The EU faces a never ending list of challenges: Brexit, the Catalan independence claim, illiberal democracies in Central Europe, terrorist attacks, military conflicts in neighboring countries. The Russian Federation clearly benefits from those problems, but what role does it really play in European troubles? Why is Russian propaganda so successful in the EU?
On November 13th, the EU made a step towards enhancing its security – 23 states agreed to integrate their defense forces. Just a year ago, this seemed almost impossible. The defense ministers’ talks in Bratislava in September 2016 indicated that there would be no joint EU force and no EU military HQ for a long time to come. As French foreign minister Jean-Yves Le Drian admitted during the last ministers’ meeting in Brussels: “It [the agreement] comes at a time of significant tension”.
However, as aggressors in the modern world are boosting their use of hybrid warfare, it is essential that the EU starts considering these threats more seriously, too. So far, the significance of information campaigns and propaganda has been highly underestimated in the EU, regardless of the fact that these tools form a solid basis for all the quasi-military threats, such as terrorist attacks.
Lack of funds, lack of confidence
On the same day in Brussels, the EU foreign ministers also discussed the issue of Russian disinformation. This debate was scheduled after eight member states (Croatia, the Czech Republic, Latvia, Lithuania, Poland, Romania, Sweden, and the UK) urged Federica Mogherini, the High Representative of the EU for Foreign Affairs, to strengthen her service’s counter-propaganda department. Not to mention that 4 days prior, the EU foreign affairs chief was blamed for not taking proper measures to fight propaganda and for not defining Russia “as the main source of hostile disinformation”; as it is stated in the declaration signed by 65 security experts and MPs from 21 countries. Moreover, “the experts call on EU member states to acknowledge the hybrid threat from Russia and to conduct together targeted research to obtain clear data on which segments of their society believe the most common Kremlin disinformation narratives”.
However, what is needed to carry out this task is not only acknowledgment of its importance, but also money. Citing some diplomats, EUobserver underlined that “the request for additional funds to counter Russian propaganda is unlikely to lead to much”. Given that the expectations for those talks were very low, the outcome was not surprising.
In fact, Mogherini has been already reproached a few times for not considering hybrid threats from Russia seriously enough. This mainly concerns the East StratCom department at EEAS. Created in spring 2015, the East StratCom Task Force team still lacks sufficient stuff and funding. There are only three national experts working on this crucial task (gathering, analyzing and debunking fake news, issuing Disinformation Review, conducting a relevant research); they do not have their own budget to buy tools such as media and big data analysis products. Apart from that, this is a temporary unit, which can be dissolved any time. It is essential to bear in mind that these three experts, along with 20 seconded diplomats and officials, are supposed to confront the Russian disinformation machine, which is worth around 3,5 billion USD annually. They are furthermore tasked with countering Islamic radicalization as well.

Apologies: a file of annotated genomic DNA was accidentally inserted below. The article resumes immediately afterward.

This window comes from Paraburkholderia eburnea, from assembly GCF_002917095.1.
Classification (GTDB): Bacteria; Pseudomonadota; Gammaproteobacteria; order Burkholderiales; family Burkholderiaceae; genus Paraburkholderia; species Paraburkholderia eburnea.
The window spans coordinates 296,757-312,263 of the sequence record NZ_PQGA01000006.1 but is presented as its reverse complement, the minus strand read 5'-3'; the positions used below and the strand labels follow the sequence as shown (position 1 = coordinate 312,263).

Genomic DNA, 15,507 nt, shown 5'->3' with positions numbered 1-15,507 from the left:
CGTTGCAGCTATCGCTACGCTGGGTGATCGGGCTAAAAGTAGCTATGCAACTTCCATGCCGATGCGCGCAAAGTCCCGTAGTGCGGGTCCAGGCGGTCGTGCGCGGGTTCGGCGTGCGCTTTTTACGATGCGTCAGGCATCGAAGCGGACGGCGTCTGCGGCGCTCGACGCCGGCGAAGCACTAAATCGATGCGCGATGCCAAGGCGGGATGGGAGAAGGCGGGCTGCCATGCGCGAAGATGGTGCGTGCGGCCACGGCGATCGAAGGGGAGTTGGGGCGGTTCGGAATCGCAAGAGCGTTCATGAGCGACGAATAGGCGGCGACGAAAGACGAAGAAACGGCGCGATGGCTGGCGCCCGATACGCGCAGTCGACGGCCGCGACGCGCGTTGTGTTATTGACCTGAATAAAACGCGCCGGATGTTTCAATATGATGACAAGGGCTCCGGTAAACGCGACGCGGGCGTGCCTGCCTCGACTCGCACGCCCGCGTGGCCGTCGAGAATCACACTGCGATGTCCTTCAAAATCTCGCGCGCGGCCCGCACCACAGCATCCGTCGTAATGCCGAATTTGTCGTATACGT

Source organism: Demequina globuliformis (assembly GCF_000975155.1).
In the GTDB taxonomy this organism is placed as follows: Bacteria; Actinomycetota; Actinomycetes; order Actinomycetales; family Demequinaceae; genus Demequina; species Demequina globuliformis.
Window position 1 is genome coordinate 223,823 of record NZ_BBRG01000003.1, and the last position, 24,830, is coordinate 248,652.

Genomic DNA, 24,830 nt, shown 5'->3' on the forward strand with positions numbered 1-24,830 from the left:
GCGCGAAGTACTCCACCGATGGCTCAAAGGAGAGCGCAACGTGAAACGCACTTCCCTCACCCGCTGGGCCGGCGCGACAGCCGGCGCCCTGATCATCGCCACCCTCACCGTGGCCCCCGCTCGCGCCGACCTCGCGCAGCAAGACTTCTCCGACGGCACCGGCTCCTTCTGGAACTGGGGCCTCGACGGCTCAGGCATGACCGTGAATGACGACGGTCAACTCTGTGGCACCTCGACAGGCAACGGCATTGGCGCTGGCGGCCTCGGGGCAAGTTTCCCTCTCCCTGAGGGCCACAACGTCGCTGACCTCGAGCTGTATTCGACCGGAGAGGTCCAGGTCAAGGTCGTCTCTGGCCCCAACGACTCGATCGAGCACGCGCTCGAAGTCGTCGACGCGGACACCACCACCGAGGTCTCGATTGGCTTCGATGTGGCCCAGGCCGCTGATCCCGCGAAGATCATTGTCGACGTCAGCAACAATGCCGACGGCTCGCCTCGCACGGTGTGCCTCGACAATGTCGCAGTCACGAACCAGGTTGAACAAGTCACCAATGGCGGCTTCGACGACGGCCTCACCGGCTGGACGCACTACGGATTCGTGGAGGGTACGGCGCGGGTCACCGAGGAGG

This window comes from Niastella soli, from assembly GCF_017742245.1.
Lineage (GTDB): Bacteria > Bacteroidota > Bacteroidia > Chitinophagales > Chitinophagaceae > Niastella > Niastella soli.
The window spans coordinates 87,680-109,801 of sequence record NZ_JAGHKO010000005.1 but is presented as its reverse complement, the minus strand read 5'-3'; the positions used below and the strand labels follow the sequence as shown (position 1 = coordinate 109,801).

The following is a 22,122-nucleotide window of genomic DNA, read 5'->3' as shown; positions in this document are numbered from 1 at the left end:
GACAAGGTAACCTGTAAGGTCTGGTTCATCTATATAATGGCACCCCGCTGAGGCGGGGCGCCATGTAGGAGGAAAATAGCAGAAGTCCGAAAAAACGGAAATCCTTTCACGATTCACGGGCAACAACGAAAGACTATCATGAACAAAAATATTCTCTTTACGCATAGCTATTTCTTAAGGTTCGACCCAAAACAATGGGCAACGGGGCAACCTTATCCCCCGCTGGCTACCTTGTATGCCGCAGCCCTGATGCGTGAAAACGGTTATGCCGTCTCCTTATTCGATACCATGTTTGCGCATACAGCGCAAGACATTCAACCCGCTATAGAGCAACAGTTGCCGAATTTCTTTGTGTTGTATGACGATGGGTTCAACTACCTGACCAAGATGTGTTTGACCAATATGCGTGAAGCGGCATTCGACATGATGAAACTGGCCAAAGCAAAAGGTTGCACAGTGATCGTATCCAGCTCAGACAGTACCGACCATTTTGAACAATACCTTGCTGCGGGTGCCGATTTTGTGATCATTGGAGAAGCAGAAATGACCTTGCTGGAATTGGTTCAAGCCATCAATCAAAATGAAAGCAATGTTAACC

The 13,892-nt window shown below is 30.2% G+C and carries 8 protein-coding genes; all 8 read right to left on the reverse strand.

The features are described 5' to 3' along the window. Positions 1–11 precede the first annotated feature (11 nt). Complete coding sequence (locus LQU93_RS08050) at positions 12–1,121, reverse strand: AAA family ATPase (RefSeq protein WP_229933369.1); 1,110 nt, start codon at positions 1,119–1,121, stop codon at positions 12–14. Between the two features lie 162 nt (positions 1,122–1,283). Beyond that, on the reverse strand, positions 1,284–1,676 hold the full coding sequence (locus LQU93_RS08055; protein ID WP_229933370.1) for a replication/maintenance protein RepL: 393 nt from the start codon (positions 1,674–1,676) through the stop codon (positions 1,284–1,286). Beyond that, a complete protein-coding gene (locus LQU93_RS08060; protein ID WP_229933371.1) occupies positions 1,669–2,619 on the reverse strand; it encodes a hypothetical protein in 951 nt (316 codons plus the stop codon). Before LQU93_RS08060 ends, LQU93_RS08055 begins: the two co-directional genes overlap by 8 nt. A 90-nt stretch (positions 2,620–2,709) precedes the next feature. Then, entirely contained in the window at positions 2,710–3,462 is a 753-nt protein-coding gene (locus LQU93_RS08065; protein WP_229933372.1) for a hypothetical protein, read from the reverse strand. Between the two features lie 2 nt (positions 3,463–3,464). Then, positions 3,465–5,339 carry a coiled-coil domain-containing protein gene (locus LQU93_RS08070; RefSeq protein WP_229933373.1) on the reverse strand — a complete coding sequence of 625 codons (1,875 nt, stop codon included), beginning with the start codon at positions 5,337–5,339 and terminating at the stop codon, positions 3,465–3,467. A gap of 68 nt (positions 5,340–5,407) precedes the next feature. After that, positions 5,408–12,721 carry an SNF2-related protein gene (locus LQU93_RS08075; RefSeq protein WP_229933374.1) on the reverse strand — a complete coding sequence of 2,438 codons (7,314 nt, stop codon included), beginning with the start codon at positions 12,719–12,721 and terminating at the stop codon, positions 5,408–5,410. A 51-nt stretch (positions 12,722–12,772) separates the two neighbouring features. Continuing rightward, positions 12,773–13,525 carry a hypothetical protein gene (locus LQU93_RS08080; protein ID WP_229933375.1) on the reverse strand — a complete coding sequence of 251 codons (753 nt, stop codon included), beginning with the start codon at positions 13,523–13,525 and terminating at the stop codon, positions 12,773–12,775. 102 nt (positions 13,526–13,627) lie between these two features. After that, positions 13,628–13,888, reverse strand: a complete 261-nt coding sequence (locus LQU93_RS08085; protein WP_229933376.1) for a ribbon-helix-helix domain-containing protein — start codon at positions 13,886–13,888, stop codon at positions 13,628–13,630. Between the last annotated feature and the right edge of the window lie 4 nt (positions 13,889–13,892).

The first proposal for a € 2mln budget for sufficient research was rejected last year. The new Federica Mogherini’s request for providing financing for the counter-propaganda department will be filed to EU finance ministers in early 2018.
The latest information invasion
Given that Russia’s main aim is to weaken, divide, or even, as Brian Whitmore from Radio Free Europe said at a College of Europe Natolin event, “destroy” the EU, it uses every available opportunity to work towards this goal. Therefore, all controversies and internal EU disputes are immediately taken into account and used by Kremlin disinformation forces.
The recent events in Catalonia are one example. Spain’s Foreign Minister, Alfonso Dastis, mentioned in Brussels that there was evidence that false Russian social media accounts had tried to fuel Catalan separatism. This can be proved also by data from East StratCom, which shows that “Russian state media RT and Sputnik’s Spanish-language services boosted coverage of the crisis from about four stories per week, to more than 200, in the run-up to the vote”. These fake stories harm both the Spanish and Catalan side.
It should be noted that RT and Sputnik were denied access to the press conference on May 29, 2017 in Versailles, where French president Emmanuel Macron, standing by Putin, called them “agents of influence”.
The Russian security services are constantly trying to influence public opinion in all the EU countries. The latest complaints came from the minister of the Interior of the Netherlands, Kajsa Ollongren and the Prime Minister of the United Kingdom, Theresa May.
How are the made-up facts created?